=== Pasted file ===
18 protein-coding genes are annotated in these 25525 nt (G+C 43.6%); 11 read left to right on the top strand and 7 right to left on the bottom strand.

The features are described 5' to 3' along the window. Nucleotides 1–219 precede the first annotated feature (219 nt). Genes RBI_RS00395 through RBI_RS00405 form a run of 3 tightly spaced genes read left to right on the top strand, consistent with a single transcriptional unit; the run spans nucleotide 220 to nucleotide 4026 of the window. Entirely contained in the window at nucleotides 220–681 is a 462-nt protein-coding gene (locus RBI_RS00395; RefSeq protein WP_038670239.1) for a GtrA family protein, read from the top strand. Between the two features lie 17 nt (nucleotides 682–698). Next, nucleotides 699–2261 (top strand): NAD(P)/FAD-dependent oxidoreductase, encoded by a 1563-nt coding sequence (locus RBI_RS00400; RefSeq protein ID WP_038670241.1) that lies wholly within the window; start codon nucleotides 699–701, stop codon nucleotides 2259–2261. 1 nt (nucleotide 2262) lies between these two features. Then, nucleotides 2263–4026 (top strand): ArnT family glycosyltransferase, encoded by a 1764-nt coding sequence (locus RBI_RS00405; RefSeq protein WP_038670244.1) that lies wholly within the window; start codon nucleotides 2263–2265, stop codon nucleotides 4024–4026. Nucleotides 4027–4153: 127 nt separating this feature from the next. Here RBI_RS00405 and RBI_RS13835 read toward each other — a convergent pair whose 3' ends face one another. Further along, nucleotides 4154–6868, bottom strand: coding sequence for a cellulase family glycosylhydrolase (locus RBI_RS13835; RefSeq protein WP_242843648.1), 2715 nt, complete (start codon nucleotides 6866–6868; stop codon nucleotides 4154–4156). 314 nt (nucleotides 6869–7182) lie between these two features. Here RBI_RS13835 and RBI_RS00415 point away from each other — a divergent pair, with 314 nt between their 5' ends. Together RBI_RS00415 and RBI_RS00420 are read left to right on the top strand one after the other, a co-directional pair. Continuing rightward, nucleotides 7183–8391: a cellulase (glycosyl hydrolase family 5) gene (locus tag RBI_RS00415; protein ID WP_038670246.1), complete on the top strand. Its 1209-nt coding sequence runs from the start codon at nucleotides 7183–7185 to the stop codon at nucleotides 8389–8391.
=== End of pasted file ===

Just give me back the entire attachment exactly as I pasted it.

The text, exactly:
18 protein-coding genes are annotated in these 25525 nt (G+C 43.6%); 11 read left to right on the top strand and 7 right to left on the bottom strand.

The features are described 5' to 3' along the window. Nucleotides 1–219 precede the first annotated feature (219 nt). Genes RBI_RS00395 through RBI_RS00405 form a run of 3 tightly spaced genes read left to right on the top strand, consistent with a single transcriptional unit; the run spans nucleotide 220 to nucleotide 4026 of the window. Entirely contained in the window at nucleotides 220–681 is a 462-nt protein-coding gene (locus RBI_RS00395; RefSeq protein WP_038670239.1) for a GtrA family protein, read from the top strand. Between the two features lie 17 nt (nucleotides 682–698). Next, nucleotides 699–2261 (top strand): NAD(P)/FAD-dependent oxidoreductase, encoded by a 1563-nt coding sequence (locus RBI_RS00400; RefSeq protein ID WP_038670241.1) that lies wholly within the window; start codon nucleotides 699–701, stop codon nucleotides 2259–2261. 1 nt (nucleotide 2262) lies between these two features. Then, nucleotides 2263–4026 (top strand): ArnT family glycosyltransferase, encoded by a 1764-nt coding sequence (locus RBI_RS00405; RefSeq protein WP_038670244.1) that lies wholly within the window; start codon nucleotides 2263–2265, stop codon nucleotides 4024–4026. Nucleotides 4027–4153: 127 nt separating this feature from the next. Here RBI_RS00405 and RBI_RS13835 read toward each other — a convergent pair whose 3' ends face one another. Further along, nucleotides 4154–6868, bottom strand: coding sequence for a cellulase family glycosylhydrolase (locus RBI_RS13835; RefSeq protein WP_242843648.1), 2715 nt, complete (start codon nucleotides 6866–6868; stop codon nucleotides 4154–4156). 314 nt (nucleotides 6869–7182) lie between these two features. Here RBI_RS13835 and RBI_RS00415 point away from each other — a divergent pair, with 314 nt between their 5' ends. Together RBI_RS00415 and RBI_RS00420 are read left to right on the top strand one after the other, a co-directional pair. Continuing rightward, nucleotides 7183–8391: a cellulase (glycosyl hydrolase family 5) gene (locus tag RBI_RS00415; protein ID WP_038670246.1), complete on the top strand. Its 1209-nt coding sequence runs from the start codon at nucleotides 7183–7185 to the stop codon at nucleotides 8389–8391.